The trade receivables have been recorded at their respective carrying amounts and are not considered to be materially different from their fair values as these are expected to realize within a short period from the reporting dates. All of the Group's trade and other receivables have been reviewed for indicators of impairment.

Gross value of top five customer balances for the year ended 31 March 2021 amounts to USD 16,694,296 which constitutes 49.25 % (31 March 2020: USD 13,218,363 being 40.38 %) of net trade receivables.

All of the Group's trade and other receivables have been reviewed as per the requirement of IFRS 9 expected credit loss. Out of the total receivable an allowance for credit losses of USD 3,919,116

(31 March 2020: USD 1,585,399) has been recorded under the other expenses.

The analysis of provision for expected credit loss is as follows:

 
 Particulars               31 March 2021   31 March 2020 
------------------------  --------------  --------------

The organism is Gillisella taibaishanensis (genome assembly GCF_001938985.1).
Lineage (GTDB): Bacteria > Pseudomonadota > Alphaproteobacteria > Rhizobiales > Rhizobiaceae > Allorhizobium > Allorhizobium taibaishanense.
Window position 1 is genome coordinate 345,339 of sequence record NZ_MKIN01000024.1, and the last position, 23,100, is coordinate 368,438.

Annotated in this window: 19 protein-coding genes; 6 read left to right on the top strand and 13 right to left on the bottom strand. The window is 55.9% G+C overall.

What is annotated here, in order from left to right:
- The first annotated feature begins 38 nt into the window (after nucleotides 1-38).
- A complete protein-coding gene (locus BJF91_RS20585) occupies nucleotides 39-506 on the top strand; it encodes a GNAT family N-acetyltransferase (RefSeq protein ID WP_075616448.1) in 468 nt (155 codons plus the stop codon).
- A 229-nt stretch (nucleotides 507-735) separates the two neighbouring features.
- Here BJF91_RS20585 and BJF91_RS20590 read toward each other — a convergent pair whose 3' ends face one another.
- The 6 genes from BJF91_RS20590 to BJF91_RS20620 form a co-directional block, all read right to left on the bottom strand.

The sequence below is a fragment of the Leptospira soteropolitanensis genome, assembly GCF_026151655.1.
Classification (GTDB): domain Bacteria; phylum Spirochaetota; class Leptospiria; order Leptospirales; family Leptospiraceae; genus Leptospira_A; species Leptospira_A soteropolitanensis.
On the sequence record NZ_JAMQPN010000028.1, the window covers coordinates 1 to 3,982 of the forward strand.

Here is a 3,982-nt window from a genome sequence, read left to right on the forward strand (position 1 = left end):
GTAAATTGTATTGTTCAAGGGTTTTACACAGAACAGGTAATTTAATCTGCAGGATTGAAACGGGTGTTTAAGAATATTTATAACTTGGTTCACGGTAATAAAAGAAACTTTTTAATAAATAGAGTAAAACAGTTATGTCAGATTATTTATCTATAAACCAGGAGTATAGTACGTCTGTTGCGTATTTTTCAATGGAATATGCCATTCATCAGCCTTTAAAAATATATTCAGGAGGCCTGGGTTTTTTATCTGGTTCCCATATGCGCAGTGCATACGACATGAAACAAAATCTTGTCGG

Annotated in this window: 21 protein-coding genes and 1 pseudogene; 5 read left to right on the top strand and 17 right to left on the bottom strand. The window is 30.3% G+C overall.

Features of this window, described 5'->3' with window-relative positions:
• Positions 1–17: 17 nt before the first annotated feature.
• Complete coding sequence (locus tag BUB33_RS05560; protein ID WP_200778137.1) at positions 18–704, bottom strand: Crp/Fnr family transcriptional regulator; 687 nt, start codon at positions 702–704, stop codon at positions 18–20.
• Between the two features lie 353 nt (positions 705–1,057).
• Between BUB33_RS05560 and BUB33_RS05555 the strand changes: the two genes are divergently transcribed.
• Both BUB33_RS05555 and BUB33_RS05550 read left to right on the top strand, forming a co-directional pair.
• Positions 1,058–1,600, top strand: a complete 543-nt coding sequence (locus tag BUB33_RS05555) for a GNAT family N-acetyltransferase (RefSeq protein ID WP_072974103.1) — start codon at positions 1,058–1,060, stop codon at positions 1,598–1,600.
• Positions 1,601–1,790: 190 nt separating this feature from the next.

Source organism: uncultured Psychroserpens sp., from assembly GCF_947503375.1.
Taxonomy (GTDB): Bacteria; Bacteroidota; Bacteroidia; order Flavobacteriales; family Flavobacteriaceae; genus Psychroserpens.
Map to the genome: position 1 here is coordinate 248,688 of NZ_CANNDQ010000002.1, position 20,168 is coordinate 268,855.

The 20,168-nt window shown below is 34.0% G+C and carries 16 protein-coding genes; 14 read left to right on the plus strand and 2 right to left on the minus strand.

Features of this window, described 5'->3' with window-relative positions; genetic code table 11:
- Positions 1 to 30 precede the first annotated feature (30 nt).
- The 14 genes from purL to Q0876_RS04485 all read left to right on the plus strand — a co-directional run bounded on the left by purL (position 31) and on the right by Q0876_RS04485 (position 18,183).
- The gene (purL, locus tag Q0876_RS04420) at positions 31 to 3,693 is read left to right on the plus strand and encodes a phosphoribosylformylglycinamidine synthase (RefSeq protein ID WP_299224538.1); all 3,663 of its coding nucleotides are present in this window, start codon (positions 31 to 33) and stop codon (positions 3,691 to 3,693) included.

Opening balance               2,992,284       2,216,112 
 Charge during the year        3,919,116       1,585,399 
 Provision reversed          (1,227,481)       (809,227) 
------------------------  --------------  -------------- 
 Closing balance               5,683,919       2,992,284 
------------------------  --------------  -------------- 
 

The analysis for provision for expected credit loss of other receivables is as follows:

 
 Particulars                31 March 2021    31 March 2020 
------------------------  ---------------  --------------- 
 Opening balance                   59,056           63,561 
 Charge during the year                 -                - 
 Provision utilized                 1,218          (4,505) 
------------------------  ---------------  --------------- 
 Closing balance                   60,274           59,056 
------------------------  ---------------  ---------------